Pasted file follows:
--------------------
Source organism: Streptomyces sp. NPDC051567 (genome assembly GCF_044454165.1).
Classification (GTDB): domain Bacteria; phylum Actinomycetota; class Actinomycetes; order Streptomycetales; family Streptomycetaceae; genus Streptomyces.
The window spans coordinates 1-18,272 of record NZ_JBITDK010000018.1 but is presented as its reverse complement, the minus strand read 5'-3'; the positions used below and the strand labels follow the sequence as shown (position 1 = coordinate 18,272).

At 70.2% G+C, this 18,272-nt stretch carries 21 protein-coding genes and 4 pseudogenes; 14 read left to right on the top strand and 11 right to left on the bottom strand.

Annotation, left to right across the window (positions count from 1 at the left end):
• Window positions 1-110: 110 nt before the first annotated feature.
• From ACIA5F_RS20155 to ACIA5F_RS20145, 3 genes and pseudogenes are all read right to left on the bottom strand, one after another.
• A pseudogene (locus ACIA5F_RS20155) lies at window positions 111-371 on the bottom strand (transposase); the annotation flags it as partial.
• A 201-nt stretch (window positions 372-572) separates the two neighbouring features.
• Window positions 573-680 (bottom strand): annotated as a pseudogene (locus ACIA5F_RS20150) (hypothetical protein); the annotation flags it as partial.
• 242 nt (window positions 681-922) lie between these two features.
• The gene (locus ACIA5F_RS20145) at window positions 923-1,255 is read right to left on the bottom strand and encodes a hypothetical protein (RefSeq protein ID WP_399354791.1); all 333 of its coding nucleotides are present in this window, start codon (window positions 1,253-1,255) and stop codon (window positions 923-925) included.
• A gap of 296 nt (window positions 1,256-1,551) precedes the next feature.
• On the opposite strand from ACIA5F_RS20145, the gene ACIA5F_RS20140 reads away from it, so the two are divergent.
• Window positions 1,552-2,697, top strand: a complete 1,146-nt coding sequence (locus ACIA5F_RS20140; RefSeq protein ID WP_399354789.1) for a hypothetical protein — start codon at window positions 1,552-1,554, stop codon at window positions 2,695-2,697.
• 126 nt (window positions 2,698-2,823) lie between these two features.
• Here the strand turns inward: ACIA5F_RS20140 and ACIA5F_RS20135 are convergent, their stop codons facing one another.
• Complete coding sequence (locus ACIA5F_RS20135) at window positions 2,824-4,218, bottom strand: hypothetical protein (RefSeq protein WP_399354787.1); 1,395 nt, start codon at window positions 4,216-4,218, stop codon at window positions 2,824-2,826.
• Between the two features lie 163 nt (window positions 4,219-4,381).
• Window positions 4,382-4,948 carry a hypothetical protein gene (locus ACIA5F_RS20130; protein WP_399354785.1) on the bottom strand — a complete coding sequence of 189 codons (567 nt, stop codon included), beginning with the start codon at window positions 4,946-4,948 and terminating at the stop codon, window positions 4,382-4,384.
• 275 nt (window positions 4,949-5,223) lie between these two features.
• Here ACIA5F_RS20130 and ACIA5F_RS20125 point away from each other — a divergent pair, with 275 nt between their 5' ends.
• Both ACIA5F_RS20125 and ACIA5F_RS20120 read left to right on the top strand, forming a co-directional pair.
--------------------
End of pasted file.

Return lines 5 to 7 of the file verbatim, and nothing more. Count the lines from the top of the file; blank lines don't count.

Annotation, left to right across the window (positions count from 1 at the left end):
• Window positions 1-110: 110 nt before the first annotated feature.
• From ACIA5F_RS20155 to ACIA5F_RS20145, 3 genes and pseudogenes are all read right to left on the bottom strand, one after another.